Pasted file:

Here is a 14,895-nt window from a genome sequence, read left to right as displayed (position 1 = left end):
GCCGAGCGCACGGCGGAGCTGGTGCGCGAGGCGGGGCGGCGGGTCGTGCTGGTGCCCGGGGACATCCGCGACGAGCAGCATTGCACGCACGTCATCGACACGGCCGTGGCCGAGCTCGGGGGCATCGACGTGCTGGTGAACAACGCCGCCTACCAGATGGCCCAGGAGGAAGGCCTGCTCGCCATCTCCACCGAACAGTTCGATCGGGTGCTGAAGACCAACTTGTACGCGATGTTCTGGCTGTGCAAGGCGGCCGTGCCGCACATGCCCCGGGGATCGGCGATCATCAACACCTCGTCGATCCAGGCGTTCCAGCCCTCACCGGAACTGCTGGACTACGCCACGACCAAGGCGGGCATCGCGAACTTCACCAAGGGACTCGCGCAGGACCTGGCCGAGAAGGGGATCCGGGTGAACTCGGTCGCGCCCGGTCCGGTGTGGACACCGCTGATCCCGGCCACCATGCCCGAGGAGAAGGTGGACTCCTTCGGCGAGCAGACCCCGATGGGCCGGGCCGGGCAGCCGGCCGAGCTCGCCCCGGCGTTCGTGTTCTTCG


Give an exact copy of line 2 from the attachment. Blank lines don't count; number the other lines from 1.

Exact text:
GCCGAGCGCACGGCGGAGCTGGTGCGCGAGGCGGGGCGGCGGGTCGTGCTGGTGCCCGGGGACATCCGCGACGAGCAGCATTGCACGCACGTCATCGACACGGCCGTGGCCGAGCTCGGGGGCATCGACGTGCTGGTGAACAACGCCGCCTACCAGATGGCCCAGGAGGAAGGCCTGCTCGCCATCTCCACCGAACAGTTCGATCGGGTGCTGAAGACCAACTTGTACGCGATGTTCTGGCTGTGCAAGGCGGCCGTGCCGCACATGCCCCGGGGATCGGCGATCATCAACACCTCGTCGATCCAGGCGTTCCAGCCCTCACCGGAACTGCTGGACTACGCCACGACCAAGGCGGGCATCGCGAACTTCACCAAGGGACTCGCGCAGGACCTGGCCGAGAAGGGGATCCGGGTGAACTCGGTCGCGCCCGGTCCGGTGTGGACACCGCTGATCCCGGCCACCATGCCCGAGGAGAAGGTGGACTCCTTCGGCGAGCAGACCCCGATGGGCCGGGCCGGGCAGCCGGCCGAGCTCGCCCCGGCGTTCGTGTTCTTCG